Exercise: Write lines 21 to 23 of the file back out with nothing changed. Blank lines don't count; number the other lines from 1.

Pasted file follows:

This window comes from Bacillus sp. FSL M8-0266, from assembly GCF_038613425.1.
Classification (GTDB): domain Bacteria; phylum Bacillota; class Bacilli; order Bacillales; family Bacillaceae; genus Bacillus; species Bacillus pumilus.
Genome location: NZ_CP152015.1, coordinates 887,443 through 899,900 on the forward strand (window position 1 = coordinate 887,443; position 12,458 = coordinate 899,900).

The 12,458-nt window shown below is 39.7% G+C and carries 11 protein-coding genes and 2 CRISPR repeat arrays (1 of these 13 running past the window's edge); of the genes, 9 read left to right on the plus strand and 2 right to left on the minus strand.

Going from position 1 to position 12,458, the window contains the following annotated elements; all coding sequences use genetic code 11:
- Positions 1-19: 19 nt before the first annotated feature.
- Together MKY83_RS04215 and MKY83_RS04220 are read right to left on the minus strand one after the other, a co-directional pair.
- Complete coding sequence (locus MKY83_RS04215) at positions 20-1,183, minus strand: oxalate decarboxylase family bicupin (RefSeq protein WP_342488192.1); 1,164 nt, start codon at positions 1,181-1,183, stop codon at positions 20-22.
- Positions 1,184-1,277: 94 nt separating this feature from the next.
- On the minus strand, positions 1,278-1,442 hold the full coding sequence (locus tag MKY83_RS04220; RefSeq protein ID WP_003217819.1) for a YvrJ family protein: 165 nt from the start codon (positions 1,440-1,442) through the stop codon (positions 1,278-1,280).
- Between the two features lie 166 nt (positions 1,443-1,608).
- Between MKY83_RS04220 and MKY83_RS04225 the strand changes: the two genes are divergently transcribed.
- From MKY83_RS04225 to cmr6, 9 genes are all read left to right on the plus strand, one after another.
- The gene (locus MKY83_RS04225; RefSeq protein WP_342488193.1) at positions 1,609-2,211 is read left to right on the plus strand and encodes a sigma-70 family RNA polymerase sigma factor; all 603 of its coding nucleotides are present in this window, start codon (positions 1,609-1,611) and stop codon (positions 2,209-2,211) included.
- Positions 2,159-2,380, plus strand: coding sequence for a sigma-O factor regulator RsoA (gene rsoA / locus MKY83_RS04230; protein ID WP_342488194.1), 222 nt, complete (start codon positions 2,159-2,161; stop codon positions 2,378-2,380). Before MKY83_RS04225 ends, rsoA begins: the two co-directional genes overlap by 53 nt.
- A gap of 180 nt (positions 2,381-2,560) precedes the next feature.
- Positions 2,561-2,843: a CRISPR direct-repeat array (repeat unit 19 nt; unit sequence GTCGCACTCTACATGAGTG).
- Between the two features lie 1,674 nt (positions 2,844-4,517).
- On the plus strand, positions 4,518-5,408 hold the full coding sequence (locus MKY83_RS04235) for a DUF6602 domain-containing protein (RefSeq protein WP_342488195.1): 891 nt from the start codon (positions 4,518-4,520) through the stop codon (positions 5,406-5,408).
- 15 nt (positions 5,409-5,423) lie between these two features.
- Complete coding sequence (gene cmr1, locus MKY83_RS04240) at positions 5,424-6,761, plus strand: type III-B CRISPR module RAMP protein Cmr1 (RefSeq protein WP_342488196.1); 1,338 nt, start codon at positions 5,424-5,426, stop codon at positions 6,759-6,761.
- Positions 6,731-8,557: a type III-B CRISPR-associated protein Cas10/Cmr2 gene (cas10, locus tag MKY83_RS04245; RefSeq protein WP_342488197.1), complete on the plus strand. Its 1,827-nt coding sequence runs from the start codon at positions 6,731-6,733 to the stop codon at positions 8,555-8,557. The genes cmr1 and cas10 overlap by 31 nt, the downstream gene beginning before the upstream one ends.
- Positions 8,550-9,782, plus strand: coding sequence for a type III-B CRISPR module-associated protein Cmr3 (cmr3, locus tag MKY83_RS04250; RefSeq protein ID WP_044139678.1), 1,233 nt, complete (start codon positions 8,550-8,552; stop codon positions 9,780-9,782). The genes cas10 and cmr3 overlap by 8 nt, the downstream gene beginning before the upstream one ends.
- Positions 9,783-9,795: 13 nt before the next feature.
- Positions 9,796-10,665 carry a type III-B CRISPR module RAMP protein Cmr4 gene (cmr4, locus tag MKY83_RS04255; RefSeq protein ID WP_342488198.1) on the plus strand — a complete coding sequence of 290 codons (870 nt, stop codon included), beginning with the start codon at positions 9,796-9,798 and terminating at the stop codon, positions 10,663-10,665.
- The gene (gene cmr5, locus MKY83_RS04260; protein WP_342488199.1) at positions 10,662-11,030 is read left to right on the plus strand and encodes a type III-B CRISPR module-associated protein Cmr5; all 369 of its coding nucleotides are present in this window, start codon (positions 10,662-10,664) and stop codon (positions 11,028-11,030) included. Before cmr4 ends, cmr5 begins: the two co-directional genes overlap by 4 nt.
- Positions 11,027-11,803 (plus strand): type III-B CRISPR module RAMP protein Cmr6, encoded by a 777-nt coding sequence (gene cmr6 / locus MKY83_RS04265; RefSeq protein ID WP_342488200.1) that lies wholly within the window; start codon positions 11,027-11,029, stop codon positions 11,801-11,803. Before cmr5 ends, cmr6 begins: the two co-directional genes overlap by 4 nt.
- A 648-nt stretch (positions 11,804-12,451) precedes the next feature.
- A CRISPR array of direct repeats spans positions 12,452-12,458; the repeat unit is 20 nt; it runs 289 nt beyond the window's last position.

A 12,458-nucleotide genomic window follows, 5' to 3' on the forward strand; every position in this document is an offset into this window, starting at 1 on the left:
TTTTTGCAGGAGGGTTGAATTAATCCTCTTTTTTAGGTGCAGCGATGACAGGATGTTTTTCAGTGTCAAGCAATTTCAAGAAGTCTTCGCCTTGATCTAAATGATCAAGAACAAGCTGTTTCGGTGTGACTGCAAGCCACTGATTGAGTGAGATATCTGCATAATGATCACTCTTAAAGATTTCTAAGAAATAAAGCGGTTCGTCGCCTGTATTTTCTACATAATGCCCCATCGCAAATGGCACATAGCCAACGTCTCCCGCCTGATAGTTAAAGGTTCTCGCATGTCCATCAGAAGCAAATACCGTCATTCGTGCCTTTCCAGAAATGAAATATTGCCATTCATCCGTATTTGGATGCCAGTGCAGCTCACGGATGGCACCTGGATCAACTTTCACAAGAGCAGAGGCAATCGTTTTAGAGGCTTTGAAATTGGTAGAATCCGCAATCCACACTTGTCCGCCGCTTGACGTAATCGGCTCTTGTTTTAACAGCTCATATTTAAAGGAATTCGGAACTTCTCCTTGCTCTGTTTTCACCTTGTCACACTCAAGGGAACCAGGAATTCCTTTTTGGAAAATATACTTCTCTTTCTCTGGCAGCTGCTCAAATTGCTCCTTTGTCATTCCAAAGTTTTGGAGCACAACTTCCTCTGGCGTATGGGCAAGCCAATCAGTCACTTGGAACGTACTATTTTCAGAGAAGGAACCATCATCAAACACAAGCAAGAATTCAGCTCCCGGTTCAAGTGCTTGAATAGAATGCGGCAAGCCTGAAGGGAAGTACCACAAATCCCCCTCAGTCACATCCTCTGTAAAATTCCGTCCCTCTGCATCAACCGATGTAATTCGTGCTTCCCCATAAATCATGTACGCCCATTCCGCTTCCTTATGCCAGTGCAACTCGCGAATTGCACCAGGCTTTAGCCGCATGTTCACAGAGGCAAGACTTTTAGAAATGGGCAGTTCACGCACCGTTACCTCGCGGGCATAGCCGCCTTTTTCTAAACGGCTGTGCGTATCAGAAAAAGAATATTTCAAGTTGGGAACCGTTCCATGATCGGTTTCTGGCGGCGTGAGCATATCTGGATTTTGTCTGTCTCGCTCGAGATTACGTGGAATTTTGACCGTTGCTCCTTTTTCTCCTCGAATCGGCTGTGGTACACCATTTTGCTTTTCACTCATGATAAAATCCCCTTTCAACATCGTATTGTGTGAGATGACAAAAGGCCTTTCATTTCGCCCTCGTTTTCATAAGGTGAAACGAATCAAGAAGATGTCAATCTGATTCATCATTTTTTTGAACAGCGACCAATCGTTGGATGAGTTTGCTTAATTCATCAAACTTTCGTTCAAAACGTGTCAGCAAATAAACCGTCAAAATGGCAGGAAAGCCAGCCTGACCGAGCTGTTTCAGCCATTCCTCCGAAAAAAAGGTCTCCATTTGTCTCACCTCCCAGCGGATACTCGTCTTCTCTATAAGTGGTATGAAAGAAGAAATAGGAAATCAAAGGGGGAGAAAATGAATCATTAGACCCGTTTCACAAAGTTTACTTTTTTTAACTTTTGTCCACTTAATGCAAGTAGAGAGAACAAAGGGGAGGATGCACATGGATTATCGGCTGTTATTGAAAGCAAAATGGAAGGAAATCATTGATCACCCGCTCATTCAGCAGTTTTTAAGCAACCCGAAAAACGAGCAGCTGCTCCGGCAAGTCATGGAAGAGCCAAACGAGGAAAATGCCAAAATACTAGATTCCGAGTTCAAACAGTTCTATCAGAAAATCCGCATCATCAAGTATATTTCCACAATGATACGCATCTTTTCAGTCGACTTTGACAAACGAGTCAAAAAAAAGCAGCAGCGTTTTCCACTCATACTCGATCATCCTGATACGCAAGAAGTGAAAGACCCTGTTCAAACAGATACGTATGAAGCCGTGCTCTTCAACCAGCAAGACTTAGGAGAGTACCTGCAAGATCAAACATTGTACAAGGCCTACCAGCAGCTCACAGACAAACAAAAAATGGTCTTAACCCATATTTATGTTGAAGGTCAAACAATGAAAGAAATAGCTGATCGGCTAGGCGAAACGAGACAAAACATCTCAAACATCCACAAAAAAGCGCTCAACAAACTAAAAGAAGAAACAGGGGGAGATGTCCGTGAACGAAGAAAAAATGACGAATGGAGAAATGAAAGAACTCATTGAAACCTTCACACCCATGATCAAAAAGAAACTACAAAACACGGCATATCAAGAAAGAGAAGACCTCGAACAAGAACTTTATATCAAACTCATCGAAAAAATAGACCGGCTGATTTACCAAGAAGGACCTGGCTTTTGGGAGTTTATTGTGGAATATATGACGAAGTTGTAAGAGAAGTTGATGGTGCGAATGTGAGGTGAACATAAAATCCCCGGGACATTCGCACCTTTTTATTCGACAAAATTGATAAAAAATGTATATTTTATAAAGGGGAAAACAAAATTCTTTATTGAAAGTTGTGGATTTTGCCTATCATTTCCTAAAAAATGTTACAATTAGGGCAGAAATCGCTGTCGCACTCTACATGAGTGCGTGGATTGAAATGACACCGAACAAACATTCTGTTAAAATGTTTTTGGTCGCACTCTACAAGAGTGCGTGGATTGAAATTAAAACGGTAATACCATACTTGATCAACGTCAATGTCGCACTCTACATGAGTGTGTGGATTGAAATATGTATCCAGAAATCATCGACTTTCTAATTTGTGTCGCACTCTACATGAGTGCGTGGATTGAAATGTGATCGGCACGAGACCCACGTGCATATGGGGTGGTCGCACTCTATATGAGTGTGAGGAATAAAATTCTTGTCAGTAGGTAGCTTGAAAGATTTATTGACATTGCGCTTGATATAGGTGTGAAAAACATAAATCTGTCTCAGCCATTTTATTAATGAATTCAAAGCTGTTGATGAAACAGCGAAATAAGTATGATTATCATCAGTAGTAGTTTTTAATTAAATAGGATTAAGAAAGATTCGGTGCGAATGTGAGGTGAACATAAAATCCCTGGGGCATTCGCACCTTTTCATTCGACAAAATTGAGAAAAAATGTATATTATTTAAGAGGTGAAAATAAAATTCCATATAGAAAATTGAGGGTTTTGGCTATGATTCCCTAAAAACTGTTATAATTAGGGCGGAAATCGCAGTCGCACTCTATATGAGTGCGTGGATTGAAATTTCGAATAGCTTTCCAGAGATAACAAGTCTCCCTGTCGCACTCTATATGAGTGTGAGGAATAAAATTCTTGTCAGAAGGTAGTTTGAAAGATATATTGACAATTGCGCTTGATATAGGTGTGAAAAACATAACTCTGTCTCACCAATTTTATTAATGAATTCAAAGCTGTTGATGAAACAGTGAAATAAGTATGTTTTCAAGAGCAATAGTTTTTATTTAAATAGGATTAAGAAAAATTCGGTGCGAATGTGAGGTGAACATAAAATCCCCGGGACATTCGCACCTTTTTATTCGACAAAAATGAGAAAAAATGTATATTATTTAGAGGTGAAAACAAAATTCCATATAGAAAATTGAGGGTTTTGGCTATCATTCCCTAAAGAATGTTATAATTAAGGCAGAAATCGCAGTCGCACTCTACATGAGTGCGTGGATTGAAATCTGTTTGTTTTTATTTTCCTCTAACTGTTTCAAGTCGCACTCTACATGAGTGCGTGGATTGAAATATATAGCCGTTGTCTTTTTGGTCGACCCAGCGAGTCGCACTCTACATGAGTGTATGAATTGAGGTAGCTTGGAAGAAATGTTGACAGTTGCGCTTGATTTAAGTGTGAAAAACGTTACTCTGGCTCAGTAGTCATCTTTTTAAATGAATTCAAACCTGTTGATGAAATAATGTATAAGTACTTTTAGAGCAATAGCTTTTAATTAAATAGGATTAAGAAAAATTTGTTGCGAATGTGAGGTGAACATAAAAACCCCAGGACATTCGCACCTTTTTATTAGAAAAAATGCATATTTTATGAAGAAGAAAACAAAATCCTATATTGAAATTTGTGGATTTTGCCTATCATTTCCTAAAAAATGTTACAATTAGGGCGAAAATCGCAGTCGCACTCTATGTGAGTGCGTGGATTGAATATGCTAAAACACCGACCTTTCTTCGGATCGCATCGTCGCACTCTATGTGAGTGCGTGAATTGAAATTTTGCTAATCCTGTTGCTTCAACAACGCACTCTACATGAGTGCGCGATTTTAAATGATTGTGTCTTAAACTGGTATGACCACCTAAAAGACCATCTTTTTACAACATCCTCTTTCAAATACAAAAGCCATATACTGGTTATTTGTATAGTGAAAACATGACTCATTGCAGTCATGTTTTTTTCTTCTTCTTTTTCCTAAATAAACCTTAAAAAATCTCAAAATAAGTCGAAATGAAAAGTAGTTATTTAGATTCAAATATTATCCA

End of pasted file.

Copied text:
- Complete coding sequence (gene cmr1, locus MKY83_RS04240) at positions 5,424-6,761, plus strand: type III-B CRISPR module RAMP protein Cmr1 (RefSeq protein WP_342488196.1); 1,338 nt, start codon at positions 5,424-5,426, stop codon at positions 6,759-6,761.
- Positions 6,731-8,557: a type III-B CRISPR-associated protein Cas10/Cmr2 gene (cas10, locus tag MKY83_RS04245; RefSeq protein WP_342488197.1), complete on the plus strand. Its 1,827-nt coding sequence runs from the start codon at positions 6,731-6,733 to the stop codon at positions 8,555-8,557. The genes cmr1 and cas10 overlap by 31 nt, the downstream gene beginning before the upstream one ends.
- Positions 8,550-9,782, plus strand: coding sequence for a type III-B CRISPR module-associated protein Cmr3 (cmr3, locus tag MKY83_RS04250; RefSeq protein ID WP_044139678.1), 1,233 nt, complete (start codon positions 8,550-8,552; stop codon positions 9,780-9,782). The genes cas10 and cmr3 overlap by 8 nt, the downstream gene beginning before the upstream one ends.